Musk Talks Tesla Semi & Lower Priced Car Production At Grünheide

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According to Handelsblatt, Elon Musk visited the Tesla Gigafactory in Grünheide, Germany, this week to give a talk to the workers and staff. During his 20-minute presentation, he said it could “make sense” to manufacture the Tesla Semi at the German factory. He also confirmed that high-volume production of the Tesla Semi will be up and running by the end of the year.

As with all pronouncements by Elon, this statement should be taken with the proverbial grain of salt. Production of the Semi began at Gigafactory 1 in Nevada in 2022, and so far as anyone can tell, only a few examples have actually been built and delivered. One could draw an inference that those trucks are pre-production prototypes that are being used to provide real-world feedback before volume production begins. Musk adores having others do his beta testing for him.

The reason for Musk’s trip to Grünheide was the arson attack on the factory’s power supply on March 5, which led to a forced shutdown in production that lasted about a week. While he was at it, Musk also confirmed the future Tesla compact electric car will be manufactured in Germany. Currently, only the Model Y is rolling off the production line in Grünheide, at a rate of about 1300 cars a day.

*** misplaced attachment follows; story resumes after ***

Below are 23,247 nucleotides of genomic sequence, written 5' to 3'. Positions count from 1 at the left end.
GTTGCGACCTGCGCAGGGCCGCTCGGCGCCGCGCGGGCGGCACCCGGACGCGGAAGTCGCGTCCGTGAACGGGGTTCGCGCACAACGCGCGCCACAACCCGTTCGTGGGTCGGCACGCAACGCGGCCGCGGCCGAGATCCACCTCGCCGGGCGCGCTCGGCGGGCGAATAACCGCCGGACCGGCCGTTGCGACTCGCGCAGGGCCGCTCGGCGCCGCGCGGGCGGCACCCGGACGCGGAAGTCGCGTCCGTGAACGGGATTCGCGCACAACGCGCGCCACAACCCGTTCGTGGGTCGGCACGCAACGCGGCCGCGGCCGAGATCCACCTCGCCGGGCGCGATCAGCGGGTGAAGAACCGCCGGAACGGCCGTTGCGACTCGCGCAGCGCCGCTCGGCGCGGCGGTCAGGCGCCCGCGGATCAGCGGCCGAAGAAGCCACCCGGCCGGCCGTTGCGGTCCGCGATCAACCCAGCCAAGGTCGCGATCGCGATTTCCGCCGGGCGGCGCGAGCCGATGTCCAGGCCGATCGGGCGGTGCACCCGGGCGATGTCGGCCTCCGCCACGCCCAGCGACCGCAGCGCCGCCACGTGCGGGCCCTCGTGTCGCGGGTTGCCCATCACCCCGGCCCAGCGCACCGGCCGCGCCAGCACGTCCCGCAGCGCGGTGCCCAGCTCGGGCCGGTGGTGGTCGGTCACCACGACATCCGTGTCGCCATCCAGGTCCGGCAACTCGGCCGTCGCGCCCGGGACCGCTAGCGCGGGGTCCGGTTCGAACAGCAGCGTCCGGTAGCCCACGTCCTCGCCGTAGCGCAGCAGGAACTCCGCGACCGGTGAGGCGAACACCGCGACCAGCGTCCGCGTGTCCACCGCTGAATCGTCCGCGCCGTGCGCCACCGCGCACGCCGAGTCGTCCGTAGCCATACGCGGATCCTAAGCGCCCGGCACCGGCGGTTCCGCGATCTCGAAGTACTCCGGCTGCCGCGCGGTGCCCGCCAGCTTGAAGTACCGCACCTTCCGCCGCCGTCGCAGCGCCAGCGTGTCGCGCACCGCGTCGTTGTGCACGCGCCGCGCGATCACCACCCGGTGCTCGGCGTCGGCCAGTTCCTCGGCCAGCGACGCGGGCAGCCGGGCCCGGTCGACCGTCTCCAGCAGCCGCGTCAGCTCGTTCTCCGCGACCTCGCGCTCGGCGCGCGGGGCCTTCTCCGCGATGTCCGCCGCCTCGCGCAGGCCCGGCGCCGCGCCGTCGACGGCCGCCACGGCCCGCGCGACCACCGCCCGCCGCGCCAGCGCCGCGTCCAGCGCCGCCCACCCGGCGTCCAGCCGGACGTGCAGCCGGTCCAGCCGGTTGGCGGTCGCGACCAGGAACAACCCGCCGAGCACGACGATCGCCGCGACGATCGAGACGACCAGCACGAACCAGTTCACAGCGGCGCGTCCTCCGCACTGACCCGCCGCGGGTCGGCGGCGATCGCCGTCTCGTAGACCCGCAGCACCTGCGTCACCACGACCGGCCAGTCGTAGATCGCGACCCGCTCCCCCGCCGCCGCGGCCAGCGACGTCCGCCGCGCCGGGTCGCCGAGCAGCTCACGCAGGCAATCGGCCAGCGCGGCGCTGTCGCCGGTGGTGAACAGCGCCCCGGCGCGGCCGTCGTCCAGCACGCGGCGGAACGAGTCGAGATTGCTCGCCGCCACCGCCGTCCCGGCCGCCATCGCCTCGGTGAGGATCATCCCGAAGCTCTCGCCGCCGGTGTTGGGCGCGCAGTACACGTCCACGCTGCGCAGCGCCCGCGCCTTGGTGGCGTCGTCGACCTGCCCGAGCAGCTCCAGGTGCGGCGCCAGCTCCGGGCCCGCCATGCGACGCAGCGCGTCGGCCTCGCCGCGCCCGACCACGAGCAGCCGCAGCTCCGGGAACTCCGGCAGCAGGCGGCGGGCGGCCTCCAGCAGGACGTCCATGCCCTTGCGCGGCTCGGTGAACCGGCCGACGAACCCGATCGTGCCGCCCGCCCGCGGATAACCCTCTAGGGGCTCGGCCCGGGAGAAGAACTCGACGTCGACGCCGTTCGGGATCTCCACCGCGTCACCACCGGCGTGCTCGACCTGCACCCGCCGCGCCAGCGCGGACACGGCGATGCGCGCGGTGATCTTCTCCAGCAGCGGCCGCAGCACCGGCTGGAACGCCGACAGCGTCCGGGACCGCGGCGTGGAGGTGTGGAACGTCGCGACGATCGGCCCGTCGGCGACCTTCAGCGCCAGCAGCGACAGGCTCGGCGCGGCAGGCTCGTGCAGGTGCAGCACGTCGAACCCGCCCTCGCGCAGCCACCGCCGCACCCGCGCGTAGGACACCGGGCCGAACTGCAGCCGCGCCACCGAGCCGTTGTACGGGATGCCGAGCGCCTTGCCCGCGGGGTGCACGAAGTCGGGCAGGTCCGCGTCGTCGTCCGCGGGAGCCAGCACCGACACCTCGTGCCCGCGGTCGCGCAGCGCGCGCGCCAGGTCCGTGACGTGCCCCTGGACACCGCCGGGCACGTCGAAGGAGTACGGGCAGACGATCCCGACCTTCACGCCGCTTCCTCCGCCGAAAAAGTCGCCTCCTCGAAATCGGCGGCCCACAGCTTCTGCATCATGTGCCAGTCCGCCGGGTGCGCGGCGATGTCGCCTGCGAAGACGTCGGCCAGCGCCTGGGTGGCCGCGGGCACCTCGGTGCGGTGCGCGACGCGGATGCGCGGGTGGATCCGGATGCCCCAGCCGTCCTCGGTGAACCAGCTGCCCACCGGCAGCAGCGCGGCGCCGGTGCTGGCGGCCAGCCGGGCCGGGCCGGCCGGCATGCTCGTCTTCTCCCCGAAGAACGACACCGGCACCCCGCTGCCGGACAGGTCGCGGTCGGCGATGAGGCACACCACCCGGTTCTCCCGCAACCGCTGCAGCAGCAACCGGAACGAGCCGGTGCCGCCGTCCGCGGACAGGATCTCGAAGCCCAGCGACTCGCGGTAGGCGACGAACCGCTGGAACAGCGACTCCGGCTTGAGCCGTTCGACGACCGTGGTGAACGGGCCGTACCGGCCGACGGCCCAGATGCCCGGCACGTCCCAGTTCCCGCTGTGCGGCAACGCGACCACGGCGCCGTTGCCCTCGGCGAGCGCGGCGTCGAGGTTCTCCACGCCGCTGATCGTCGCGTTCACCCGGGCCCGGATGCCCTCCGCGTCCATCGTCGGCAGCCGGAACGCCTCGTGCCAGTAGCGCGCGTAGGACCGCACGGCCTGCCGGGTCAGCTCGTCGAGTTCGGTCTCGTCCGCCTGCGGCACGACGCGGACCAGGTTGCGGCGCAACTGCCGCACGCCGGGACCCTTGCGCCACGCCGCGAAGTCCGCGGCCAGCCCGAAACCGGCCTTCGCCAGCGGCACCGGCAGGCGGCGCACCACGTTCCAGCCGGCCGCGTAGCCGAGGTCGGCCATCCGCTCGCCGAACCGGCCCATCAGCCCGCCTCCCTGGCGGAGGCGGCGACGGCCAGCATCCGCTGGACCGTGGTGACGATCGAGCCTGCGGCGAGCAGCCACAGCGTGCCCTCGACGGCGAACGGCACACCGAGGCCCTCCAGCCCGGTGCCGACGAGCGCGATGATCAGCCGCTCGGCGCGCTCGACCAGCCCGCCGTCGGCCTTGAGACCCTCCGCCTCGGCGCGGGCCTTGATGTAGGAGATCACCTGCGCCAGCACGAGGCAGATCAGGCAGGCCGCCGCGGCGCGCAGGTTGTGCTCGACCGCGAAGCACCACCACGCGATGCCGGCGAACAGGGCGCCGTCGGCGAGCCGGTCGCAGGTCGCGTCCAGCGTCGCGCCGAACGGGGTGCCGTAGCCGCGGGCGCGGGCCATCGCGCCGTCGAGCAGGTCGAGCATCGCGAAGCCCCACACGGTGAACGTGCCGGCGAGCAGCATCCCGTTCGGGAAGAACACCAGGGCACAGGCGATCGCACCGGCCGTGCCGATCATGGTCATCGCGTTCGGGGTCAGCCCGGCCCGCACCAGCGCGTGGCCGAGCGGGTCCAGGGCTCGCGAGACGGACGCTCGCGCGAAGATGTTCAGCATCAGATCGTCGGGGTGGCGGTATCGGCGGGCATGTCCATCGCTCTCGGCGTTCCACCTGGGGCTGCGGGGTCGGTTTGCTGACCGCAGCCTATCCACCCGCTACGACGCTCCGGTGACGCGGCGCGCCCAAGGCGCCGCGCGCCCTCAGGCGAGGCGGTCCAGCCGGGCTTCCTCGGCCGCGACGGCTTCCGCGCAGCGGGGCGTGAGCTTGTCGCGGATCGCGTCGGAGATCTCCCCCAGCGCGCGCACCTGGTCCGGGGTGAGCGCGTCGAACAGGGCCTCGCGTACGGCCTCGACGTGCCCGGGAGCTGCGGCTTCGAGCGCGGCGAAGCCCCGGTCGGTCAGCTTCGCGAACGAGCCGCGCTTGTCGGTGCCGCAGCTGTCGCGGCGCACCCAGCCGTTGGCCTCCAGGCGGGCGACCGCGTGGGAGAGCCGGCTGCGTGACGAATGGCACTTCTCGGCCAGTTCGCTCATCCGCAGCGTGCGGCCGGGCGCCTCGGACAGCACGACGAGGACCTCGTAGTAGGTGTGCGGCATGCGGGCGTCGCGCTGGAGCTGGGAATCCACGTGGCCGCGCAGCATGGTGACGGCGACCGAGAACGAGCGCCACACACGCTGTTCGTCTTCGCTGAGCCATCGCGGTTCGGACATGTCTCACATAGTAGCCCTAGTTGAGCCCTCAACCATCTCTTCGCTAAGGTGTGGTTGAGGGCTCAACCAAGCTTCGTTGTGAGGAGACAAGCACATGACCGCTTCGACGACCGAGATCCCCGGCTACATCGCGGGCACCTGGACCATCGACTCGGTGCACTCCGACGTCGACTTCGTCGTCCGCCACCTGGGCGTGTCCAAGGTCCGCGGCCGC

Tesla says the Semi has a range of 500 miles (around 800 kilometres), but the company has yet to publish any official information on the payload, battery capacity, or power. In the US, the Semi is categorized as a Class 8 truck with a gross vehicle weight of up to 80,000 lb. Electric trucks are allowed to exceed this limit by a further 2,000 lb. Tesla stated some time ago that it has achieved that 500-mile range with an 82,000 lb Semi, implying it was accomplished with a full load.

However, the weight of the Semi, which determines the payload, remains a big question mark. Electrive points out that Class 8 trucks can have a tare weight of 12,000 to 25,000 lb. Naturally, the size of the payload it can carry is a function of how much the tractor weighs.

The price of the electric truck also remains unclear. Shortly after the prototype was unveiled in 2017, Tesla stated an “expected base price” of $150,000 for the basic Semi model with 300 miles of range. At the time, $180,000 was quoted for the 500-mile variant and $200,000 for the “Founders Series” version. Since then, Tesla has not commented on its price expectations.

As Zachary Shahan reported two months ago, Tesla is pursuing a major expansion of its Nevada Gigafactory, which may be a sign that full production of the Semi is actually on the horizon. “It’s funny that Tesla didn’t highlight this in its shareholder letter, but that’s why I’m considering it a potential sneak attack,” Zachary wrote. “As everyone knows, ramping up production is tough. Elon Musk famously called the Model 3 ramp-up ‘production hell.’ Perhaps with the uncertainty that comes with it and other struggles with timelines, Musk just decided to stay quiet on this in the recent investor updates.”

The fact that Musk has been largely quiet about Semi production has Zachary perplexed. “Can we be hopeful about this?” he asked. “In a time when Tesla is quite down in the dumps (see: stock price graph this week and talk of lower sales growth in 2024), is this pure hopium and hype, or is this a big news item worthy of celebration and optimism? I tend to think it’s the latter, but then again, I’m an eternal optimist.